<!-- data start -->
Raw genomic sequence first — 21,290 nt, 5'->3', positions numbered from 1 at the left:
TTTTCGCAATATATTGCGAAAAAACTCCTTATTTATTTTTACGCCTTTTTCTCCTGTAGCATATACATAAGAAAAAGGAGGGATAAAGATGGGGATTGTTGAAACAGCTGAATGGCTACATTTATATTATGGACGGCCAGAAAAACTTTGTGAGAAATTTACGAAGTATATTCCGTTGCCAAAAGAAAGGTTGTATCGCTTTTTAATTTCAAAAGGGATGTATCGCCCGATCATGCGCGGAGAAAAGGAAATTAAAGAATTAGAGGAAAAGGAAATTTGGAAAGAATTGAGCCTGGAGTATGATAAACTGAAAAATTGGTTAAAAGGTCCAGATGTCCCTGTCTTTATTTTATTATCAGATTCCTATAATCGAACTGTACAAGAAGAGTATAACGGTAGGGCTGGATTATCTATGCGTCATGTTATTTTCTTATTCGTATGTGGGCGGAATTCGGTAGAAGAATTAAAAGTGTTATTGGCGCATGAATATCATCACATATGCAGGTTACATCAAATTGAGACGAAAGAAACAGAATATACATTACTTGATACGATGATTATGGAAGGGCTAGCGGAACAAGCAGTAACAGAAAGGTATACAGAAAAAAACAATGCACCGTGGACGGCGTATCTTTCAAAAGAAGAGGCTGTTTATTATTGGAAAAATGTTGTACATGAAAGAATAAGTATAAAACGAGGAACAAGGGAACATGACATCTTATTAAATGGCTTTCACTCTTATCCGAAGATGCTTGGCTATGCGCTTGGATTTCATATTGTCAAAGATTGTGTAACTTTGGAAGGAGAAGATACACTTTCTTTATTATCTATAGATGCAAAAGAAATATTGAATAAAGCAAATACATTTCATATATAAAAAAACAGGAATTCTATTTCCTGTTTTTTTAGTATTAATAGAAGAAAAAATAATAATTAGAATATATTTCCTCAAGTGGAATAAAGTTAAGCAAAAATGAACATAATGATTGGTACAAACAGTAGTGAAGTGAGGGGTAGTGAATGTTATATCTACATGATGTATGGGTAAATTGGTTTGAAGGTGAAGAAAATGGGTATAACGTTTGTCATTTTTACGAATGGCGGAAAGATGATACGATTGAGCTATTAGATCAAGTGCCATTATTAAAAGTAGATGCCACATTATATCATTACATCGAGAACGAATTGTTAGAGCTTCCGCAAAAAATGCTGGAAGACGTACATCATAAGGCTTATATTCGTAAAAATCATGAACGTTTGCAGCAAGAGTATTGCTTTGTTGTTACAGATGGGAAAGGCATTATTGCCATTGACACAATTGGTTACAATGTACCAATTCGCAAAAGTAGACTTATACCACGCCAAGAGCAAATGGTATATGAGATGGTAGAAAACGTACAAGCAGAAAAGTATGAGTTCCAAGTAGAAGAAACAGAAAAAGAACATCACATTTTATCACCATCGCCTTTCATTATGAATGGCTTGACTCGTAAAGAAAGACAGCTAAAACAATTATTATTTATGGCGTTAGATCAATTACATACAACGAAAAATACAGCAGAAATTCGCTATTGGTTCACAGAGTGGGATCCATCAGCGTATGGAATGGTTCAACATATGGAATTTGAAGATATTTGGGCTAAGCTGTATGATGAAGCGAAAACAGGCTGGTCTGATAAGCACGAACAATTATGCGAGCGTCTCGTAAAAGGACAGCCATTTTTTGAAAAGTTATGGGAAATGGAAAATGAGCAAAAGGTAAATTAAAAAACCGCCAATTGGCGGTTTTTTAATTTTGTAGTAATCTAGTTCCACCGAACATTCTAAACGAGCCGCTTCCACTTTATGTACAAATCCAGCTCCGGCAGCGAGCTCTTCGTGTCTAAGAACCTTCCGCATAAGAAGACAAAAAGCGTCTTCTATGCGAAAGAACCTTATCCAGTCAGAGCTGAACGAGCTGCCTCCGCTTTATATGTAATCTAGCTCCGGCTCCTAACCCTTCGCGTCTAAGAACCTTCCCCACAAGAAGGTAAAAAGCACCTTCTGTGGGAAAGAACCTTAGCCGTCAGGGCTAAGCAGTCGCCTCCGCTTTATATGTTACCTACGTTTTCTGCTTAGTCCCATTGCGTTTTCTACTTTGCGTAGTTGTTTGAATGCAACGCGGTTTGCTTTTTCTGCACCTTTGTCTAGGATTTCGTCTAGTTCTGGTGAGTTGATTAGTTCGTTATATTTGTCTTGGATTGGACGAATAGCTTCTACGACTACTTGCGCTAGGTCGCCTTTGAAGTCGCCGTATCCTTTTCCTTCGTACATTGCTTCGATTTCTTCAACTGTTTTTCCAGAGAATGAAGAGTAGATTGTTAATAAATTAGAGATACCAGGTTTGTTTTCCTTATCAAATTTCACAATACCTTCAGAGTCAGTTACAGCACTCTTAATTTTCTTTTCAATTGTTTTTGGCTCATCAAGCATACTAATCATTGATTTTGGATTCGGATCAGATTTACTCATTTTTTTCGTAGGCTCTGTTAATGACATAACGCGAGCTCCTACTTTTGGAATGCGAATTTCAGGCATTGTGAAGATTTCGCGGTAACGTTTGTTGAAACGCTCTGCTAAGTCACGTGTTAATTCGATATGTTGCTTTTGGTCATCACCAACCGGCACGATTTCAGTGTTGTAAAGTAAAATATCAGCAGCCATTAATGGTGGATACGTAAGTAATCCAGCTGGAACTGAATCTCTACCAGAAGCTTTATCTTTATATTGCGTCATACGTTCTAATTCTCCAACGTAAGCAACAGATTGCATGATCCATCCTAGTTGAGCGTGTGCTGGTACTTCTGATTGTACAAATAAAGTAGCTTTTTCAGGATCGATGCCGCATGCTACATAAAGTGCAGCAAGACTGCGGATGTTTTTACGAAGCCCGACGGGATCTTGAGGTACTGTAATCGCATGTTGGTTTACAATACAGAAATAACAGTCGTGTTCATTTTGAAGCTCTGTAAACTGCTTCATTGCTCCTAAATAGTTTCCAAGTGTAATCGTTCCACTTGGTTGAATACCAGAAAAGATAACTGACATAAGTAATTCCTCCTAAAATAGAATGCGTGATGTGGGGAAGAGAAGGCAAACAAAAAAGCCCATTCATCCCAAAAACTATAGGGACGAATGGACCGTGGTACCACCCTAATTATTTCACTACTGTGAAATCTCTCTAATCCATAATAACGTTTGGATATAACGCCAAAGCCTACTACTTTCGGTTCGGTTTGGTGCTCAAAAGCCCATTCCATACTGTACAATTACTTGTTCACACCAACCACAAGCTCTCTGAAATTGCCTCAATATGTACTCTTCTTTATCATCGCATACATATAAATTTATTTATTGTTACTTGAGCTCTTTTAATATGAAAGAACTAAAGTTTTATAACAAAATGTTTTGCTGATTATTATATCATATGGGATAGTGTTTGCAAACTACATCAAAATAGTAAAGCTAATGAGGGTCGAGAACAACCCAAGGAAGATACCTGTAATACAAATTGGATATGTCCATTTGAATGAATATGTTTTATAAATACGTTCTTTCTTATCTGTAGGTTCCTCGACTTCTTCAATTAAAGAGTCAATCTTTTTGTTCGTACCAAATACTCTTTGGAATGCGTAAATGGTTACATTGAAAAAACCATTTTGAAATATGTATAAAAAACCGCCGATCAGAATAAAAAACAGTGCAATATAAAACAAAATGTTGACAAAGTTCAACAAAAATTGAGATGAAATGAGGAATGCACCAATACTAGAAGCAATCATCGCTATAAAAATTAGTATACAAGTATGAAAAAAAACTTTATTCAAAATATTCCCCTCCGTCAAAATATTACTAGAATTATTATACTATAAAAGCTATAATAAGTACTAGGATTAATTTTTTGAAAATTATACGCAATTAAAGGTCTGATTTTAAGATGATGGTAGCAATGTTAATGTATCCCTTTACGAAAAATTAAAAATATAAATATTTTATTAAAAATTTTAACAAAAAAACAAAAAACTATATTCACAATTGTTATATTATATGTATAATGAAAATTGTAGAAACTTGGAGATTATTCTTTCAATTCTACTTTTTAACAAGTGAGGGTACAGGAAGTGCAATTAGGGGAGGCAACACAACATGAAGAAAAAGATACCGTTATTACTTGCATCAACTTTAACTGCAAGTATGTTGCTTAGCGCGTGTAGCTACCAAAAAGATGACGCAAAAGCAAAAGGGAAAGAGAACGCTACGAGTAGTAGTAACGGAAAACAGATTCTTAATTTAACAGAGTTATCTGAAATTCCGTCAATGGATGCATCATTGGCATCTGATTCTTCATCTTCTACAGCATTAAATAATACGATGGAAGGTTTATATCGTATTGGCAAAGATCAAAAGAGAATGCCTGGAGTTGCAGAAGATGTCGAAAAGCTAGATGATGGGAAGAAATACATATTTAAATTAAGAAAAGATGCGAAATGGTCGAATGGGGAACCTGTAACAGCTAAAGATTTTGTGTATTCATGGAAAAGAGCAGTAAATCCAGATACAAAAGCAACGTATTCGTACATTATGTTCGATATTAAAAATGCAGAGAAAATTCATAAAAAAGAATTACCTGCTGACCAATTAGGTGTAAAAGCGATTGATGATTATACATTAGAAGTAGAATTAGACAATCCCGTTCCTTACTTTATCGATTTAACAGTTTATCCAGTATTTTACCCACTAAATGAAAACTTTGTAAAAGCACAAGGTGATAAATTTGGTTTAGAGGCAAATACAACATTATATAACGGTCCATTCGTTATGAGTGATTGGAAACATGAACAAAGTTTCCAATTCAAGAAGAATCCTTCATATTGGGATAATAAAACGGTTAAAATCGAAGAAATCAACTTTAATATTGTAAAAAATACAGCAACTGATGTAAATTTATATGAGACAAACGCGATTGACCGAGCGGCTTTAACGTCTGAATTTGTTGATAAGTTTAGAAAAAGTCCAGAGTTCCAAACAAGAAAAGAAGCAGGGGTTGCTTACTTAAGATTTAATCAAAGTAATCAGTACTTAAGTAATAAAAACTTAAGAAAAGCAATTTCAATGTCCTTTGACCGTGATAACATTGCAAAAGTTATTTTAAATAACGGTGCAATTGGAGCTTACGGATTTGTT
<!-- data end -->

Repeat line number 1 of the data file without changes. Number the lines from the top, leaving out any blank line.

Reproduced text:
Raw genomic sequence first — 21,290 nt, 5'->3', positions numbered from 1 at the left: